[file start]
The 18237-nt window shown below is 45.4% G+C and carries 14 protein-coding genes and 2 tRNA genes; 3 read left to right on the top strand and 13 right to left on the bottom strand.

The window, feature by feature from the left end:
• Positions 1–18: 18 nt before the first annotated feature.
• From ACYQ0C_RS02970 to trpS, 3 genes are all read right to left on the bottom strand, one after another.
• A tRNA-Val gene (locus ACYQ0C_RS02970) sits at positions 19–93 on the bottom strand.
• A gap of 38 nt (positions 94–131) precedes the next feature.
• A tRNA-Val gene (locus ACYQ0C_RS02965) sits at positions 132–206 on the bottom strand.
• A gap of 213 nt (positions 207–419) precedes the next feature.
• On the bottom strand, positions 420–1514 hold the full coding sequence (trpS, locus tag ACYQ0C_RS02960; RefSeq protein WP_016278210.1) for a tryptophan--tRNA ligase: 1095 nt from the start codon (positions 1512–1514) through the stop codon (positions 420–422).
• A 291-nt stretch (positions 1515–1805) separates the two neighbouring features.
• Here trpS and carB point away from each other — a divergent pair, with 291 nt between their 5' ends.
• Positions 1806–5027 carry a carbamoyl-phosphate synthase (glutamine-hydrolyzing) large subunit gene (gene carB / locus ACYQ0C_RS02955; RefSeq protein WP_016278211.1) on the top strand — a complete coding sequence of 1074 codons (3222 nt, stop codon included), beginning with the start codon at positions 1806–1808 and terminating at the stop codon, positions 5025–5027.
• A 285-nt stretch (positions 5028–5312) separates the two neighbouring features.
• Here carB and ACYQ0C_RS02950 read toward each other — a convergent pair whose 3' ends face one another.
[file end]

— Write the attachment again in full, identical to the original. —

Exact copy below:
The 18237-nt window shown below is 45.4% G+C and carries 14 protein-coding genes and 2 tRNA genes; 3 read left to right on the top strand and 13 right to left on the bottom strand.

The window, feature by feature from the left end:
• Positions 1–18: 18 nt before the first annotated feature.
• From ACYQ0C_RS02970 to trpS, 3 genes are all read right to left on the bottom strand, one after another.
• A tRNA-Val gene (locus ACYQ0C_RS02970) sits at positions 19–93 on the bottom strand.
• A gap of 38 nt (positions 94–131) precedes the next feature.
• A tRNA-Val gene (locus ACYQ0C_RS02965) sits at positions 132–206 on the bottom strand.
• A gap of 213 nt (positions 207–419) precedes the next feature.
• On the bottom strand, positions 420–1514 hold the full coding sequence (trpS, locus tag ACYQ0C_RS02960; RefSeq protein WP_016278210.1) for a tryptophan--tRNA ligase: 1095 nt from the start codon (positions 1512–1514) through the stop codon (positions 420–422).
• A 291-nt stretch (positions 1515–1805) separates the two neighbouring features.
• Here trpS and carB point away from each other — a divergent pair, with 291 nt between their 5' ends.
• Positions 1806–5027 carry a carbamoyl-phosphate synthase (glutamine-hydrolyzing) large subunit gene (gene carB / locus ACYQ0C_RS02955; RefSeq protein WP_016278211.1) on the top strand — a complete coding sequence of 1074 codons (3222 nt, stop codon included), beginning with the start codon at positions 1806–1808 and terminating at the stop codon, positions 5025–5027.
• A 285-nt stretch (positions 5028–5312) separates the two neighbouring features.
• Here carB and ACYQ0C_RS02950 read toward each other — a convergent pair whose 3' ends face one another.